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Meat
06-13-2005, 04:28 PM
I realize it's probably a beginner question. I play at a 4.5 level right now, and am called advanced simply for the things I do on the court.

But I don't know much about the actual game, I just play and do whatever seems right at the moment.

Is it possible to add sidespin on shots other than slices? Not serves, that's obvious. But can you effectively (and consistently) place sidespin on balls without slicing?

I can do the slices. But I want even more variety, more things in my arsenal. So I'm asking here.

Thanks.

Marius_Hancu
06-13-2005, 04:30 PM
on DTL topspin shots, to make sure you bring them in the court.

Meat
06-13-2005, 04:31 PM
Would that be only in the reverse forehand?

Thank you for the response, I'll test it out. :D

Marius_Hancu
06-13-2005, 04:34 PM
Would that be only in the reverse forehand?



Definitely not.

On any FH, provides better control on DTL.

Graf was using this on her DTL topspin backhand.

Thanatos
06-13-2005, 05:45 PM
[QUOTE=Meat]I realize it's probably a beginner question. I play at a 4.5 level right now, and am called advanced simply for the things I do on the court.

But I don't know much about the actual game, I just play and do whatever seems right at the moment.

QUOTE]

Just curious you are at the 4.5 level and you don't know much about the game. Is this a USTA 4.5? All the 4.5 I know are very congnizant of the strategies involved and stroke fundamentals.

Meat
06-13-2005, 05:59 PM
I play at a 4.5 tournament level. I don't know everything involved with stroke fundamentals and strategies, mostly because I'm almost completely self-taught.

If you want information on my game and how I play, look in the "Destroying the opponent" thread and the "I'm having the best time of my LIFE" thread.

It's not self-rated, it's the USTA ranking. I usually get by by employing changes in timing, variations on spin, and using different amounts of sidespin both ways (on slices) to force people into jamming or losing control.

Thanatos
06-13-2005, 06:11 PM
I play at a 4.5 tournament level. I don't know everything involved with stroke fundamentals and strategies, mostly because I'm almost completely self-taught.

If you want information on my game and how I play, look in the "Destroying the opponent" thread and the "I'm having the best time of my LIFE" thread.

It's not self-rated, it's the USTA ranking. I usually get by by employing changes in timing, variations on spin, and using different amounts of sidespin both ways (on slices) to force people into jamming or losing control.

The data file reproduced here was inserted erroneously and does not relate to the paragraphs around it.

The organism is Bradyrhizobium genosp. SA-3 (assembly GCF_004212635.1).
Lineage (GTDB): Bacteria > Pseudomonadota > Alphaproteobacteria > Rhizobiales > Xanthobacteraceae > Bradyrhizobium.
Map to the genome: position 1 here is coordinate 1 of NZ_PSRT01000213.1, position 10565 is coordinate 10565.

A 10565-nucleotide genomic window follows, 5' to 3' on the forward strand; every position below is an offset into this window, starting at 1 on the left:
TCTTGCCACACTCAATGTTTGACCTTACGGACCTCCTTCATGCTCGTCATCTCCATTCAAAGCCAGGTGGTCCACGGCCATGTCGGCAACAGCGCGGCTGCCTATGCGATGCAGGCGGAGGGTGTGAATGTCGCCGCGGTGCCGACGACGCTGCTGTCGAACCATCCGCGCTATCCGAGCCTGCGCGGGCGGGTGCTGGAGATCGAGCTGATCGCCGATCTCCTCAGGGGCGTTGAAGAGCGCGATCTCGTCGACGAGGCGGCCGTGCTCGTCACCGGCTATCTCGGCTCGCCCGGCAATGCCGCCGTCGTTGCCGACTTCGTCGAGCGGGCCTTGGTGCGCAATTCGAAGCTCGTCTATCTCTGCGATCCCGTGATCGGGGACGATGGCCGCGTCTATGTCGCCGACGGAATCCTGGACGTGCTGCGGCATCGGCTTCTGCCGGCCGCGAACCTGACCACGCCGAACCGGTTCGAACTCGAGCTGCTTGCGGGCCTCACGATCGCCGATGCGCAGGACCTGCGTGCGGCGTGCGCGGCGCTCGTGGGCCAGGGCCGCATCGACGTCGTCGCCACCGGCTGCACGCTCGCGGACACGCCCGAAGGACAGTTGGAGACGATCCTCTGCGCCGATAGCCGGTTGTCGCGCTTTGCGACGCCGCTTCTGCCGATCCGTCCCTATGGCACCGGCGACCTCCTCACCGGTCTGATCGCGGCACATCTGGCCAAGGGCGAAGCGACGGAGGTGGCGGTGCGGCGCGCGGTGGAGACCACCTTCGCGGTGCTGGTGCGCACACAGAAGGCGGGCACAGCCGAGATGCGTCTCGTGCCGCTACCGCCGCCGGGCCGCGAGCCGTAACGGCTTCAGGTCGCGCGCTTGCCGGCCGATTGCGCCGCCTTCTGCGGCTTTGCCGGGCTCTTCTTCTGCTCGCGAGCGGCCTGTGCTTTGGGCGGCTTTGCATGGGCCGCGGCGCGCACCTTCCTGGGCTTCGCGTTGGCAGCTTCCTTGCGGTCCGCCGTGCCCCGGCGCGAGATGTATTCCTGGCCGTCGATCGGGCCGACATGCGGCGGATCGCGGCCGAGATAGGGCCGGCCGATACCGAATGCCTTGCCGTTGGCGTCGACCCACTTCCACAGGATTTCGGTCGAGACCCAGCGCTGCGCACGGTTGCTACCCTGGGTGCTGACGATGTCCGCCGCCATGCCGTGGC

I'm impressed. You are like the some guys I play sometimes in the USTA league. A wolf in sheep clothing.

papa
06-13-2005, 06:19 PM
Not trying to be a wise a__ but I don't even know a guy at the 4 - 4.5 level that gets fooled by the things mentioned. One of the primary factors in this is that good players are not going to give you the types of shots where one can play these games.

Meat
06-13-2005, 06:32 PM
I've played these types of games, and continue to do so.

People use changes in timing at every level. By keeping a steady level of one shot, then suddenly adding on a little spin, the opponent loses the adjustment.

Also, it is hard for anybody to return a deep slice that comes in and bounces directly in their side.

It's acceptable to produce moderate, unattackable pace shots that gradually force people into errors right? Or sending a stream of sidespin slices down the side to draw people off the court more, then ending it with a dropshot? The drop shot is disguised as the exact same starting motion, and you simply angle it to the other side.

It's also acceptable to take the ball "out of the opponent's contact zone", as advice everywhere states. I just take that to another level.

TennsDog
06-13-2005, 08:18 PM
I once hit a great sidespin forehand approach shot that went from my center of the court to his center of the court. It was really nasty-looking, but very effective. I hit it short so he had to run up to it, and it was to his forehand, but the sidespin took it almost all the way to his backhand and his racket became useless. He just watched it hit him and trickle on by. It is not easy to hit a shot like that with a lot of pace, spin, or consistancy, but if it goes in it's great.

takeuchi
06-13-2005, 09:18 PM
whenever i get a ball neck high or higher, i wipe it and the sidespin sometimes gives it a funky curve in the air. if i do a reverse forehand it goes the other way sometimes.

TwistServe
06-13-2005, 09:25 PM
Would that be only in the reverse forehand?

Thank you for the response, I'll test it out. :D

It's called hittin on the outside of the ball.. You still have topspin but you create a curve that brings the ball back into the court. Same with the backhand DTL.. You also do this for Inside-Out forehands and basically any groundstroke.

Watch the pros or any advanced players groundstroke ball flight path. Hit with a forehand it'll curve from left to right to left. If you go DTL it'll look as though the ball is going out but curves back in.

Real easy to do goin crosscourt or short angles as well.

glass
06-14-2005, 01:11 AM
Yes. Try hitting a continental forehand.

papa
06-14-2005, 05:02 AM
Meat, any shot in tennis that comes off a racquet without touching anything else (like a hand, clothing, etc) is a "fair" shot as long as it lands within the opponents court. You can spin or do anything else you want to the ball.

My point is that its unrealistic to think a "higher level" player is just going to give you sitters to work with - and most pushers like a slow paced game. In any event, if it works for you, and it sounds like it has so far, stay with it.